Tech behind cryptocurrency craze could disrupt medicine, housing and ID security

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A fully outfited data center at Arizona State University's Interdisciplinary Science and Technology building contains equipment for Dragan Boscovic, a blockchain researcher who said he believes the technology will change the world's data and payment systems. (Photo by Jenna Miller/ Cronite News)
A fully outfited data center at Arizona State University’s Interdisciplinary Science and Technology building contains equipment for Dragan Boscovic, a blockchain researcher who said he believes the technology will change the world’s data and payment systems. (Photo by Jenna Miller/ Cronite News)

PHOENIX – The technology behind bitcoin and other cryptocurrency could change lifestyles and livelihoods, leading to cheaper, more efficient ways to ship packages, buy homes, access medical records and even build a secure vault of personal information.

The little-understood and often misunderstood system of virtual money, known as cryptocurrency, is based on something called blockchain, a vast network of databases that, eventually, anyone can learn to build.

Researchers are exploring how to make blockchain, the technology underpinnings for cryptocurrency, more secure and less energy hungry. (Photo by Jenna Miller/ Cronkite News)
Researchers are exploring how to make blockchain, the technology underpinnings for cryptocurrency, more secure and less energy hungry. (Photo by Jenna Miller/ Cronkite News)

Understanding how blockchain works is difficult: Compare it with explaining in numbing detail how an automobile engine starts. We’ll get to a simpler version, but, for now, consider blockchain in terms of lifestyle: Fueling an upending of the internet, where commerce and communication now powered by a few tech giants expands into the hands of the people.

It’s like the automobile – after it was invented, millions learned to drive.

“Blockchain is something you could use anywhere in a business,” cryptocurrency expert Alexander Chopan said.

Exploring a future without bankers, lawyers or real-estate agents

Blockchain’s potential impact on the internet fascinates Arizona State University’s Dragan Boscovic, who predicts blockchain will wind its way into industries, government and technology.

A blockchain key or login – a unique piece of unalterable code that an individual controls – could become an identity verification tool, the mechanism for someone to access their own Facebook account, Social Security number, voter registration card, birth certificate, bank account, car title, copyright to an intellectual property or any other data – inaccessible by others on a decentralized blockchain.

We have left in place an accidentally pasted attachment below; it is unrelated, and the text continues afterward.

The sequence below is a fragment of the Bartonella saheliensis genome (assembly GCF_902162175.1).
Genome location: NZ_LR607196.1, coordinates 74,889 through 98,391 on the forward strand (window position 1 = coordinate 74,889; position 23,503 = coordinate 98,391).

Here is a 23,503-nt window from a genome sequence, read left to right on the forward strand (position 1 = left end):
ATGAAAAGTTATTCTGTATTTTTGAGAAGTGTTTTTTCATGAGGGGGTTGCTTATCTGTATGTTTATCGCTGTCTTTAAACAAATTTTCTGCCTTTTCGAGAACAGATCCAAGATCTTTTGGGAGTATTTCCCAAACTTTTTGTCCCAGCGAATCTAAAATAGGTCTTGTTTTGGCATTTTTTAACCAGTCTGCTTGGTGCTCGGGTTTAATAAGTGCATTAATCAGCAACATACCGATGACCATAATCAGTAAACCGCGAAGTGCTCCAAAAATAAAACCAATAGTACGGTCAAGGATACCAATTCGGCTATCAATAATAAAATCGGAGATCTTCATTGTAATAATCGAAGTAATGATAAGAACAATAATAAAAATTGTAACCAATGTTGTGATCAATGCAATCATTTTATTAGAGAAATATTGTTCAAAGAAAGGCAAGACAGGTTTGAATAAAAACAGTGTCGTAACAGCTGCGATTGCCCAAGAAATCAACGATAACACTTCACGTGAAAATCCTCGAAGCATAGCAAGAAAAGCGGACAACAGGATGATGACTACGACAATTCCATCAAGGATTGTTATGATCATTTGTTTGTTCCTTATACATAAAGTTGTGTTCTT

Researchers and other experts also say blockchain could change businesses and consumers in other ways:

  • Cryptocurrency gets around banks and other financial institutions by sending nearly untraceable and hack-proof transactions.
  • Smart contracts could change the legal industry, removing the need for a third party and witness because a blockchain network can record and validate signatures.
  • Online retail involves shipping products through a complex series of approvals to get a product from business to buyer. Blockchain could cut down those steps.
  • Keeping health records private involves various regulations and protocols, which blockchain can speed up and keep more securely. It can also trace prescription drugs reliably and connect patients with health care providers whom they pay based on performance.
  • Real-estate agents use complicated networks of listings to find a home for their clients. A consolidated, verifiable listing service on a blockchain network could speed up that process, or perhaps eliminate the need for an agent.
  • Intellectual property, involving the rights to such creative content as videos, music and articles, can be stored on the blockchain, verifying ownership.

Exploring blockchain 2.0

Boscovic, technical director at ASU’s Center for Assured and Scalable Data Engineering, known as Cascade, and other researchers are using a $350,000 grant from the cryptocurrency company Dash to figure out how blockchain can become safer and use electricity and computing power more efficiently, because blockchain eats a lot of energy.